Missing Link log 28 April 1999
Crew: Kim Hollamby, Jake Kavanagh and Loris Goring.
From: Darthaven Marina, Kingswear, River Dart, Devon.
To: Plymouth Yacht Haven, Plymouth, Devon.
Port engine start hours: 287.0. Finish hours: 290.5. Hours run: 3.5.
Stbd engine start hours: 286.8. Finish hours: 290.4. Hours run: 3.6.
Log start: 3027.6nm. Log finish: 3075.6. Distance run: 48.0nm.
0730: depart Darthaven. 0745: cleared Western Blackstone. Heading down Start Bay eyeball nav inside Skerries Bank. Wind a good 30-35kn NE. No real lee in bay. Speed 17-18kn. Waves around 2m but nice and long and not many holes.
0815: off Start Point shooting through inside passage. Long swell from overfalls in NW direction cancel out long swell from NE direction! Then NE takes over again as we clear.
0825: off Prawle Point; some lee now.
0835: Salcombe Bar, entering on western side. Speed 7kn.
0850: alongside Normandy Pontoon Salcombe. Interim log reading 3046.0. Port engine: 288.3hr. Stbd engine: 288.1.
1650: underway. Wind 20-25kn NE.
1705: clear of the bar. Speed up to 23kn.
1720: 0.5nm off Bolt Tail. Tuck round to follow coast around Bigbury Bay for for interest’s sake than for the lee.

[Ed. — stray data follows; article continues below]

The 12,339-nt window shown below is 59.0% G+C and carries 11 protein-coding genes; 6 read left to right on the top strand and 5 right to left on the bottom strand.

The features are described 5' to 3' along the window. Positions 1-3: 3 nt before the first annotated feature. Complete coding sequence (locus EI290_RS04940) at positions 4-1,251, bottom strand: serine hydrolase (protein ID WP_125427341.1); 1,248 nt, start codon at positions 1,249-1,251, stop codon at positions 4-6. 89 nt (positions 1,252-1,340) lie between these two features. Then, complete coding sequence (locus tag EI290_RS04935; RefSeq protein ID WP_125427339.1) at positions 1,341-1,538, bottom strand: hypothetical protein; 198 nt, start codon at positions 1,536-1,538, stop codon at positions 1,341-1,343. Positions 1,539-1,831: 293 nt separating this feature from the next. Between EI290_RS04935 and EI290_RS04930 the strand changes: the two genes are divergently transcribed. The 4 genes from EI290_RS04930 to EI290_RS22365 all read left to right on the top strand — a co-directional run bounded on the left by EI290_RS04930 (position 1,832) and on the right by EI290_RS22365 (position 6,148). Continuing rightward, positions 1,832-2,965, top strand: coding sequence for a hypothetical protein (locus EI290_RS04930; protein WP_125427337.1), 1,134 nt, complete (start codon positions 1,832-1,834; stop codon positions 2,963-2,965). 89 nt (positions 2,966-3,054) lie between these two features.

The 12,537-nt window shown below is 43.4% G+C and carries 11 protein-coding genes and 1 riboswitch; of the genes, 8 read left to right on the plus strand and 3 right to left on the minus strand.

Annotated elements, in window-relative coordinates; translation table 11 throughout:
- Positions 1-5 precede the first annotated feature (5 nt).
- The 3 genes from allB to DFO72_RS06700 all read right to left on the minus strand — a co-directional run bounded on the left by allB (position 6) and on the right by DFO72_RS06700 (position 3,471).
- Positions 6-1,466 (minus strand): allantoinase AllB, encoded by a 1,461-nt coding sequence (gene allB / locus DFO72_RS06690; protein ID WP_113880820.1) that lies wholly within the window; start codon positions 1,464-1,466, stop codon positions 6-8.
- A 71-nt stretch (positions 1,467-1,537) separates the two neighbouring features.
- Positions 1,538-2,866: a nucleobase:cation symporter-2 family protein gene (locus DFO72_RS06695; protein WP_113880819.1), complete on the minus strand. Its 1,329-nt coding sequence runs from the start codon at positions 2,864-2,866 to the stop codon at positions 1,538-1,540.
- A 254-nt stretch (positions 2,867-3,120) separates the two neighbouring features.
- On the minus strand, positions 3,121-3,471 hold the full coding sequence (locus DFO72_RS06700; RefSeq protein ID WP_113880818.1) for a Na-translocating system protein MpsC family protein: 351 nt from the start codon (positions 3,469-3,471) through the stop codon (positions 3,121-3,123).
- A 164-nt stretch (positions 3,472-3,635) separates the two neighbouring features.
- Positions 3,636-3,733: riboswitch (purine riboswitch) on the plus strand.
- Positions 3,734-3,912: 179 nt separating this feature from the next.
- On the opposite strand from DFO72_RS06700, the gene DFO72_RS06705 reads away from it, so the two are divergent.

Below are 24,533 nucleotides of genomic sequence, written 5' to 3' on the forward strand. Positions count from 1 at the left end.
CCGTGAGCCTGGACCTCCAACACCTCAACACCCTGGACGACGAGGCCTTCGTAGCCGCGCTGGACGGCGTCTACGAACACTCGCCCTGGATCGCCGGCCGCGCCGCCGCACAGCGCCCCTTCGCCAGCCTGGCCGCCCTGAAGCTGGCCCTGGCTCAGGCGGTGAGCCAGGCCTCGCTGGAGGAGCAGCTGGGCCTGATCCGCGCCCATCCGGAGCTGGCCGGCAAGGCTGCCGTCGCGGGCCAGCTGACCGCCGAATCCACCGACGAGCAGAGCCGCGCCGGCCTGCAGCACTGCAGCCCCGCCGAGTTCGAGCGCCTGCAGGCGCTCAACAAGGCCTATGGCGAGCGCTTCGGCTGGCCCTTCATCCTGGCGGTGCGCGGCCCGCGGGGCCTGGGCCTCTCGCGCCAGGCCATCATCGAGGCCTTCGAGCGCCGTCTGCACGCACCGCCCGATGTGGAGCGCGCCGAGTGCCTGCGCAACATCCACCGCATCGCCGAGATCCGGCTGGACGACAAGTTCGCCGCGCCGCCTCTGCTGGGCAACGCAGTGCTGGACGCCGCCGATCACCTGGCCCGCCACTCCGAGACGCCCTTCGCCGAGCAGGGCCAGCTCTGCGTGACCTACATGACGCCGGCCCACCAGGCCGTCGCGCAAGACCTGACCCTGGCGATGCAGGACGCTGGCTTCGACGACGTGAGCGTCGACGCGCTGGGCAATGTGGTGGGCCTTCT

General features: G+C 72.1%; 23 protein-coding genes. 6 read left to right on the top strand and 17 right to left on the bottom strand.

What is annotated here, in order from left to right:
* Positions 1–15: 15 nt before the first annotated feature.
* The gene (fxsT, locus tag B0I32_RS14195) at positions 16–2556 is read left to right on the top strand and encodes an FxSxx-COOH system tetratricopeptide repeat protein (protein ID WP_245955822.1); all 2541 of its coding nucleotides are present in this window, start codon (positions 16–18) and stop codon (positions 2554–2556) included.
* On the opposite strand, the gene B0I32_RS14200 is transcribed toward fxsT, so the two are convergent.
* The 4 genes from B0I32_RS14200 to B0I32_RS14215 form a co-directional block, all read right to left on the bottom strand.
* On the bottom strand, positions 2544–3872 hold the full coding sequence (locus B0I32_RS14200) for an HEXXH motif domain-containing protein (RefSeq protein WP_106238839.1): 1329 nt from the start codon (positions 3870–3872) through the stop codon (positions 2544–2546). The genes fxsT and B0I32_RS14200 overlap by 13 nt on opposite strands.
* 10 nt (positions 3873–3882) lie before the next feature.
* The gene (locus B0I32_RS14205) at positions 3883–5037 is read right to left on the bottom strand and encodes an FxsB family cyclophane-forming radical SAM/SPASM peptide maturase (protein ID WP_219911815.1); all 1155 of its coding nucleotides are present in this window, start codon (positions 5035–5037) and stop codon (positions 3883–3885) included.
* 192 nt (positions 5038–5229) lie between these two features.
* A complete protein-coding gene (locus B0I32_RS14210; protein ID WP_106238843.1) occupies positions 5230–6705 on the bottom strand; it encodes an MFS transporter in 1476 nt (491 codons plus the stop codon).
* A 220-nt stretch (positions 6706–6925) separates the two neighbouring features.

1725: impromptu photoshoot with a wind surfer doing 23kn-25kn.
1735: off River Erme.
1750: between Yealm Head and Great Mew Stone, using church as an aiming point and heading for R Yealm.
1800: Yealm bar, speed 6kn.
1815: nosing up to Noss Mayo on the first of the ebb. Depth immediately downstream of causeway 1.5m. Don’t venture further!
1825: Yealm bar. Once clear of headland speed 23kn. Back out between Yealm Head and Great Mew Stone.
1835: off Shag Stone.
1840: Plymouth Breakwater eastern entrance. Off the plane.
1850: inside Mountbatten breakwater.
1905: alongside visitor moorings on outside of Plymouth Yacht Haven.
Musing over the almanac and chart the night before, and conversing with our local knowledge Loris, we hatched a cunning plan to get up early to catch wind and tide together for a stab at Salcombe. That way we could arrive not too long after HW. The only uncertainty was just how much a forecast NE6-7 could be cheated, given that we wouldn’t get any real lee until past Start Point.